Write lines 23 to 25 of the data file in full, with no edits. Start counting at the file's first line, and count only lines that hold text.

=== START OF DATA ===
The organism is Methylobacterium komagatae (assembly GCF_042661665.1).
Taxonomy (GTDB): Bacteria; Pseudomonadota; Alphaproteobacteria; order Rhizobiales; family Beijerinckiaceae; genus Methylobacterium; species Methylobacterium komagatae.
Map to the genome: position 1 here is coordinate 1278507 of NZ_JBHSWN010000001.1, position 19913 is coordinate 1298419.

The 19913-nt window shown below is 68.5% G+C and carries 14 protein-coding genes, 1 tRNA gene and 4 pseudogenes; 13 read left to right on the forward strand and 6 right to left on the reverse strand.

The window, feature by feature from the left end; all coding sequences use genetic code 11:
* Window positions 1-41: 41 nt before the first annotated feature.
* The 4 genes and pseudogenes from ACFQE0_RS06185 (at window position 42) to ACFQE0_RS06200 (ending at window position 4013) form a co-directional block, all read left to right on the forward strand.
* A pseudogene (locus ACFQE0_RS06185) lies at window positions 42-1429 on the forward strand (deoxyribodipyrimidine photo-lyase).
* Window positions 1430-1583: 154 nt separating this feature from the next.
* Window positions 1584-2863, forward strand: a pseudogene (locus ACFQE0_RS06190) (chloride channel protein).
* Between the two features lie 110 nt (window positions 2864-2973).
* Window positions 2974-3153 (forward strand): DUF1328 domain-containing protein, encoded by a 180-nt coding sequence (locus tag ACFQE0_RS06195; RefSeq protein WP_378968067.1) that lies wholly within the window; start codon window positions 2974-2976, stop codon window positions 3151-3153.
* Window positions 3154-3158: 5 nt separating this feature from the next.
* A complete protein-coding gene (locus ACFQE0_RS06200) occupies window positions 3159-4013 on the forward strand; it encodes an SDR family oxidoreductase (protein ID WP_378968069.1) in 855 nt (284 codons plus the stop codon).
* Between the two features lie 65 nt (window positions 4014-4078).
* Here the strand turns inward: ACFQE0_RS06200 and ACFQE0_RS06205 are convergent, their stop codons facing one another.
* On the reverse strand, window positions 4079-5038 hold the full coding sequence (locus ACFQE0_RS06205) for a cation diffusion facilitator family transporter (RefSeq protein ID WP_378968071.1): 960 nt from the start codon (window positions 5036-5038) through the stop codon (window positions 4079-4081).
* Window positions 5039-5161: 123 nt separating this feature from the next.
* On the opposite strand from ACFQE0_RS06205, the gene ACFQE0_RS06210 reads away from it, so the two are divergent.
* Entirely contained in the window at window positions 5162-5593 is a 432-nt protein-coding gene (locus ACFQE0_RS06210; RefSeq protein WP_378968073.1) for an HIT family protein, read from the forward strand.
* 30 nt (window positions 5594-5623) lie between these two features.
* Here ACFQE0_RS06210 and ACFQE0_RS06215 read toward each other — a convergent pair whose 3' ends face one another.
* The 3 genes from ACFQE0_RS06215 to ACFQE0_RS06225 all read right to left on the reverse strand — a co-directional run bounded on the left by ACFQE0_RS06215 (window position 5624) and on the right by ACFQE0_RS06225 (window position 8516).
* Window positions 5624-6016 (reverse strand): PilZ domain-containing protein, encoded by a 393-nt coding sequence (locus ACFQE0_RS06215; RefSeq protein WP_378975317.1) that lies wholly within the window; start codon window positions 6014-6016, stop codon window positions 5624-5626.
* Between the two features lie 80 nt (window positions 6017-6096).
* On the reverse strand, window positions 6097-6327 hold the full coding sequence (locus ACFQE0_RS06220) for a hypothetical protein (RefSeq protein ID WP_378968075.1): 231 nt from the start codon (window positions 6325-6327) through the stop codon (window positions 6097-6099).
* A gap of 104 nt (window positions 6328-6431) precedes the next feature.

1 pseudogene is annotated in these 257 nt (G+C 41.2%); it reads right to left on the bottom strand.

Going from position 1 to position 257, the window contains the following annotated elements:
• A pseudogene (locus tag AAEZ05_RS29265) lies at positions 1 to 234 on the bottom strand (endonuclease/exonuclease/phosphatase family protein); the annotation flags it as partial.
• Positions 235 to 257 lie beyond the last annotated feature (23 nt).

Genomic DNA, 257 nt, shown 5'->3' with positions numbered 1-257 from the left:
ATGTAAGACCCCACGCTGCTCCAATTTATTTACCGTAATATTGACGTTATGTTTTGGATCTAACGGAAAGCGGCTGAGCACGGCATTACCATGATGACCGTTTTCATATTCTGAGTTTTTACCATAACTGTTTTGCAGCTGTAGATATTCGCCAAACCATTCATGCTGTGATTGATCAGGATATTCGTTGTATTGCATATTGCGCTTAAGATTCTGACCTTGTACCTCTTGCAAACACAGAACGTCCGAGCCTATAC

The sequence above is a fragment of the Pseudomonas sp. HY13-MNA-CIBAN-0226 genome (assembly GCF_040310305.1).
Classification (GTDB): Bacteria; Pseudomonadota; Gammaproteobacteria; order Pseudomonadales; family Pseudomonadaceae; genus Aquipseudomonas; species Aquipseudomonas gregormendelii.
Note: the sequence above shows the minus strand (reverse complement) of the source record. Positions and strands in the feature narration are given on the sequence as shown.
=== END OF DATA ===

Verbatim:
* The 3 genes from ACFQE0_RS06215 to ACFQE0_RS06225 all read right to left on the reverse strand — a co-directional run bounded on the left by ACFQE0_RS06215 (window position 5624) and on the right by ACFQE0_RS06225 (window position 8516).
* Window positions 5624-6016 (reverse strand): PilZ domain-containing protein, encoded by a 393-nt coding sequence (locus ACFQE0_RS06215; RefSeq protein WP_378975317.1) that lies wholly within the window; start codon window positions 6014-6016, stop codon window positions 5624-5626.
* Between the two features lie 80 nt (window positions 6017-6096).